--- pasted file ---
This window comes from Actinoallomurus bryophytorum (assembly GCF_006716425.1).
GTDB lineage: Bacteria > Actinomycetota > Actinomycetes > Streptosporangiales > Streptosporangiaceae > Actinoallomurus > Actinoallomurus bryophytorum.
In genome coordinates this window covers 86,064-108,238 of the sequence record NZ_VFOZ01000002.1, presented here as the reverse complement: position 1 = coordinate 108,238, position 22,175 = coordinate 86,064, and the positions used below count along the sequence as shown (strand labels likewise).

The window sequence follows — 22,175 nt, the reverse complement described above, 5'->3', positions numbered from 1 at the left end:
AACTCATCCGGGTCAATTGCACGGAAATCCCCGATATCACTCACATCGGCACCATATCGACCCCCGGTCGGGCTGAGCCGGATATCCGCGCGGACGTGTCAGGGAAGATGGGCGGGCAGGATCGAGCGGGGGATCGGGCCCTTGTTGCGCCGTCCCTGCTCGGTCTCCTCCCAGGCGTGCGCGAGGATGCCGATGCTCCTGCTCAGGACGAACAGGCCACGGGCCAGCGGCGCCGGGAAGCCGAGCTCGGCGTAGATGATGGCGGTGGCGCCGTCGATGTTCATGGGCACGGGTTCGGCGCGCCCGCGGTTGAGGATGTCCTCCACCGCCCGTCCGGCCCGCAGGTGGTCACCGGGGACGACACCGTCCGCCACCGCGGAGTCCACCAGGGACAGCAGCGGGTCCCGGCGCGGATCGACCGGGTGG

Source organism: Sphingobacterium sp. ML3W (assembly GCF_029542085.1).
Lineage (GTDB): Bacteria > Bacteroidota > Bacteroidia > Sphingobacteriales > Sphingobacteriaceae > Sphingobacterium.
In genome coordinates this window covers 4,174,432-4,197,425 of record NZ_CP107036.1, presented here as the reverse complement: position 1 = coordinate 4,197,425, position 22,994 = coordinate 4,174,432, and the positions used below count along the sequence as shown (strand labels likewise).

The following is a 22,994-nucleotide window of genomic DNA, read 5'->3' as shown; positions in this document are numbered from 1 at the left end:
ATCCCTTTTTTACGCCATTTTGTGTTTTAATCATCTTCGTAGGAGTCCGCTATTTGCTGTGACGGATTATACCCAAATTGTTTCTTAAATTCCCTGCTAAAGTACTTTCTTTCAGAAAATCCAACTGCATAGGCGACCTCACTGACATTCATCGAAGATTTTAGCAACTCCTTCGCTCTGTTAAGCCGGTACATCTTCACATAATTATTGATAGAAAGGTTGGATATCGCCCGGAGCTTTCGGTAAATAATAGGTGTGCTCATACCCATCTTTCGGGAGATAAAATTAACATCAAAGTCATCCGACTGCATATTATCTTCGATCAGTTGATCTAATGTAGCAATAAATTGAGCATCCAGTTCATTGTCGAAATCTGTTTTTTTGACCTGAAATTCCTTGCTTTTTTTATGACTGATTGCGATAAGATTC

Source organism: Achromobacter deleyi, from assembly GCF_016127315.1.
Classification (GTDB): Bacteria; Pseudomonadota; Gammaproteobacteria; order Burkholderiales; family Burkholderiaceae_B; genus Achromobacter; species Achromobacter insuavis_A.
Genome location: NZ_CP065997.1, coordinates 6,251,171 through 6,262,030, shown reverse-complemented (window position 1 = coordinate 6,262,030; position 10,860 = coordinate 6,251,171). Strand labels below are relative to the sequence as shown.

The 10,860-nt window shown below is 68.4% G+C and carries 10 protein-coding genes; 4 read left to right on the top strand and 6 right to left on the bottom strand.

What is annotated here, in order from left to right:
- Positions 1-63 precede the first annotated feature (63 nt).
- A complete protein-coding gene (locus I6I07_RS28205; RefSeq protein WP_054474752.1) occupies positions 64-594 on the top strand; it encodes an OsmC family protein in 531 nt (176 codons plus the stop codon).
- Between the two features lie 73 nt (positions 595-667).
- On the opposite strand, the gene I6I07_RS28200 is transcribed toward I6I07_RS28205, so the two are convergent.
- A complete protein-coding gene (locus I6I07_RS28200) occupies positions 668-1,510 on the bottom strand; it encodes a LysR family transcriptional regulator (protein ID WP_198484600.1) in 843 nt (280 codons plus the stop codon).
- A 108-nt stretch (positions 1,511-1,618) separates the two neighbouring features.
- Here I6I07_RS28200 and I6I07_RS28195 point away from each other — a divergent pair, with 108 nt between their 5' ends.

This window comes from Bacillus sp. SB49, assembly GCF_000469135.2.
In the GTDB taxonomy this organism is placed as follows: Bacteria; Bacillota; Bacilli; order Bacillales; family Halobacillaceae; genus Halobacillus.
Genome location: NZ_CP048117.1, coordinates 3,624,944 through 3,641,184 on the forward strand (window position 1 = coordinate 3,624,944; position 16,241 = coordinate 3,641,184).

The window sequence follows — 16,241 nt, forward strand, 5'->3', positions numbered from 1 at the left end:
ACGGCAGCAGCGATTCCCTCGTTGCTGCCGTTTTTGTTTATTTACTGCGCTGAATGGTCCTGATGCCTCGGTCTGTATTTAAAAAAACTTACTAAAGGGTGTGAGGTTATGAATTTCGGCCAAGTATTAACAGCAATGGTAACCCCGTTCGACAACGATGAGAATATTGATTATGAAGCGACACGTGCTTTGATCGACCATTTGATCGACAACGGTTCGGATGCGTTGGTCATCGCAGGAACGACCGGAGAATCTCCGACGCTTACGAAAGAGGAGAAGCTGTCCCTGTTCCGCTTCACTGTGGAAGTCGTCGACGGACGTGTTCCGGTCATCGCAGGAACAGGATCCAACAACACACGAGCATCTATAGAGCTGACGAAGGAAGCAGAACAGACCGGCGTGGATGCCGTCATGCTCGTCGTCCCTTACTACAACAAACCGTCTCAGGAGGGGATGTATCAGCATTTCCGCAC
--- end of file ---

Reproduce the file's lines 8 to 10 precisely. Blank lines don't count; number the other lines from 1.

In genome coordinates this window covers 4,174,432-4,197,425 of record NZ_CP107036.1, presented here as the reverse complement: position 1 = coordinate 4,197,425, position 22,994 = coordinate 4,174,432, and the positions used below count along the sequence as shown (strand labels likewise).

The following is a 22,994-nucleotide window of genomic DNA, read 5'->3' as shown; positions in this document are numbered from 1 at the left end:
ATCCCTTTTTTACGCCATTTTGTGTTTTAATCATCTTCGTAGGAGTCCGCTATTTGCTGTGACGGATTATACCCAAATTGTTTCTTAAATTCCCTGCTAAAGTACTTTCTTTCAGAAAATCCAACTGCATAGGCGACCTCACTGACATTCATCGAAGATTTTAGCAACTCCTTCGCTCTGTTAAGCCGGTACATCTTCACATAATTATTGATAGAAAGGTTGGATATCGCCCGGAGCTTTCGGTAAATAATAGGTGTGCTCATACCCATCTTTCGGGAGATAAAATTAACATCAAAGTCATCCGACTGCATATTATCTTCGATCAGTTGATCTAATGTAGCAATAAATTGAGCATCCAGTTCATTGTCGAAATCTGTTTTTTTGACCTGAAATTCCTTGCTTTTTTTATGACTGATTGCGATAAGATTC